Make the referral process easy by always offering to send a referral template to the potential referrer. In the template, include elements such as how well the potential referrer know you, the period of time you've known each other and the key abilities, talents and traits you possess that are aligned with the organisation's values. You can also provide specific instances about your accomplishments that your referrer can include in their referral letter. If the person agrees to offer the job reference, a template may undeniably make their work simpler.

Related: How To Answer 'What Is Your Greatest Achievement?' Interview Question

Example of a referral template:

Dear [Hiring Manager],

My [your relationship with the referrer] has applied for the role of Business Analyst and has contacted me to inquire about some details pertaining to the role's duties and responsibilities. [Insert the professional experience you had with the referrer] and I'm convinced that [Your Name] could contribute significantly here. Would you be comfortable if [Your Name] approaches you later this week to discuss the job? His direct line is [phone number] and his email address is [email].

Thank you,

[Your Referrer Name]

Related: Employment Reference Letter: Definition and How To Write One

Who to ask for a job referral?

There are various stakeholders who can refer you to the position you're aiming for. They can be a family member or close friend, someone you knew from school or prior employment, a stranger with mutual contacts or a complete stranger. It's critical to comprehend why you're asking for employment references and why you're contacting this specific person. You can refer to the methods below to find the ideal person to refer you:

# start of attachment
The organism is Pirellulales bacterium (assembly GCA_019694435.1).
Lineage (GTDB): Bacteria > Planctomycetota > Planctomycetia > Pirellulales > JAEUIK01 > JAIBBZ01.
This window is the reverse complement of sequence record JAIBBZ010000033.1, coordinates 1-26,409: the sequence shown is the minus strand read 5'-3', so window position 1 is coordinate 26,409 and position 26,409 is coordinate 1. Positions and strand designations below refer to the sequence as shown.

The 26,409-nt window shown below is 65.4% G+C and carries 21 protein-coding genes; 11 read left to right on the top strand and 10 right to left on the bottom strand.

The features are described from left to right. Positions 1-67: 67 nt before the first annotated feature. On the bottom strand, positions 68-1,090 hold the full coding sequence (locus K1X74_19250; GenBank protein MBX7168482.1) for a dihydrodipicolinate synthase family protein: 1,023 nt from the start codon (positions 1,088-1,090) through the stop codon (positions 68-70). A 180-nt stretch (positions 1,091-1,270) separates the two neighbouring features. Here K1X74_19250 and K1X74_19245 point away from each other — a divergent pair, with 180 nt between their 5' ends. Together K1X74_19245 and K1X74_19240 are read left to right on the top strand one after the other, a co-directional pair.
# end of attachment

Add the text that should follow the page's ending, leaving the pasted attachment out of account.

Inquire your university career or alumni department

If you're a university graduate, consult with your career or alumni office and look at whether they can connect you with potential employers. You can try to look at the alumni database to see if there's any acquaintance who may be able to assist. Many educational institutions usually provide alumni network assistance services.

Check with your network

Ask your professional contacts, relatives, colleagues and close friends to see if they know anyone in your desired organisation. Be mindful that a request for a job referral, even from someone you know, won't necessarily be granted. If your network isn't confident or able to testify to the quality of your job, they may be less willing to refer you to the prospective employer as a suitable person for the role.

Related: A Complete Guide on How to Build a Network (Plus Benefits)

Is it polite to ask for job referrals?

It's common practice to ask for job referrals in the working landscape. Don't hesitate and be afraid to reach out to a potential referrer as long as you keep your message polite and amicable. If you're asking someone you know but haven't met in a long time, you may consider catching up with them first before asking for the referral. Be mindful to convey your seriousness, demonstrate strong work ethics and commit to the role you're being referred to as a token of appreciation to your referrer.